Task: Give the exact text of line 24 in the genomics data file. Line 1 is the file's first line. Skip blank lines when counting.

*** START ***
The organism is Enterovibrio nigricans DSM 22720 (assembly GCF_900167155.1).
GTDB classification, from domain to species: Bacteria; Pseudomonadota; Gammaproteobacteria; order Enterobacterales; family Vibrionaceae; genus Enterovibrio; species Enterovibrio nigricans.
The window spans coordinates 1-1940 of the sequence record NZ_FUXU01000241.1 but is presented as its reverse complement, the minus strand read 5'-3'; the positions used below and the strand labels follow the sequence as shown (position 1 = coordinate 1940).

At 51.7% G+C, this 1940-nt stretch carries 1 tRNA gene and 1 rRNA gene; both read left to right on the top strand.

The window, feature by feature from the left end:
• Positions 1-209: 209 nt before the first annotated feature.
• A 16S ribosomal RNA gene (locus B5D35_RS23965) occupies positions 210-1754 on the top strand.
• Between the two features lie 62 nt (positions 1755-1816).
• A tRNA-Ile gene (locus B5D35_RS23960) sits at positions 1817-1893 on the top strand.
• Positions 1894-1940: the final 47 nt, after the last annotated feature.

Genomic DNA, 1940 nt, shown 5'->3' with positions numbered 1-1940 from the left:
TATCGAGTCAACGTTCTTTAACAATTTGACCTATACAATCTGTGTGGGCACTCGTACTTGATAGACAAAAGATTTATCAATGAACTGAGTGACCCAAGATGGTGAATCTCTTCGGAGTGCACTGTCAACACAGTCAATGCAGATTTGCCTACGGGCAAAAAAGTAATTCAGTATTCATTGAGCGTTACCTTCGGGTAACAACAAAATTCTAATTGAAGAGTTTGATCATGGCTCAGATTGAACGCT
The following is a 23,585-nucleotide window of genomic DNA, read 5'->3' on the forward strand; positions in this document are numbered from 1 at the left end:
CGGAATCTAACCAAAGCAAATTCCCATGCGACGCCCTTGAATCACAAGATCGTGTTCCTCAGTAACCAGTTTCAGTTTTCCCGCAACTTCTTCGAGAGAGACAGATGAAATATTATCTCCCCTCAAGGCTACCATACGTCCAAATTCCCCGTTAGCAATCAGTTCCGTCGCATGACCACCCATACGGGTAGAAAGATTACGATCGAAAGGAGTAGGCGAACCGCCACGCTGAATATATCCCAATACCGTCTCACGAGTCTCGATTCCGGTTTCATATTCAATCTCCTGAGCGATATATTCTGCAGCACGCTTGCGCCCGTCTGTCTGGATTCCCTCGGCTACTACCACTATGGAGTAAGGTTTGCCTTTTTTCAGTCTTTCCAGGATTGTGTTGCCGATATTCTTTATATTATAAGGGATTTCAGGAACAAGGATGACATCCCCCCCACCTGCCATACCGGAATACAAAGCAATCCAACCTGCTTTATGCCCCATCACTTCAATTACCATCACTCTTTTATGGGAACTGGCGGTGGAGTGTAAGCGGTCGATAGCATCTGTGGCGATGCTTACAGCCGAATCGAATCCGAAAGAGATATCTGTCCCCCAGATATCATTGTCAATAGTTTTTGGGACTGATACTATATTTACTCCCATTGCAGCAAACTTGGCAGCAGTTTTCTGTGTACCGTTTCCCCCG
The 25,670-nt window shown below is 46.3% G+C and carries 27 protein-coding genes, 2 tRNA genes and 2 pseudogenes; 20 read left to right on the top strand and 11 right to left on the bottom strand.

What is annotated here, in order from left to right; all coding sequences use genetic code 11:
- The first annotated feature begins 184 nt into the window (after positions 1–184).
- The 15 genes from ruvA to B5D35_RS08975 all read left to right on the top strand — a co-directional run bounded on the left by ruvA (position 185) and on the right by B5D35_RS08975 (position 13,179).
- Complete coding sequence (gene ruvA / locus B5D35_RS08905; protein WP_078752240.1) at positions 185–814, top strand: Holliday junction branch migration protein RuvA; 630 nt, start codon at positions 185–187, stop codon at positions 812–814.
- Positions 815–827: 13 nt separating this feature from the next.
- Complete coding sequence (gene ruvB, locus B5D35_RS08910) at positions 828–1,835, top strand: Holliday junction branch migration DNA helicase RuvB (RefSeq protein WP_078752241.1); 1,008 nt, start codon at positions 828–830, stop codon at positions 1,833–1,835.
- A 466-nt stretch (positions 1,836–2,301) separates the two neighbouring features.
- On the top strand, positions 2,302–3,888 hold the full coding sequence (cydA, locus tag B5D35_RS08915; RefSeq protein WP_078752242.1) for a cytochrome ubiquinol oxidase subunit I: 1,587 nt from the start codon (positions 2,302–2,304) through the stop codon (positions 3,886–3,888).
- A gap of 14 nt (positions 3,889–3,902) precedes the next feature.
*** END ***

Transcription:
- A gap of 14 nt (positions 3,889–3,902) precedes the next feature.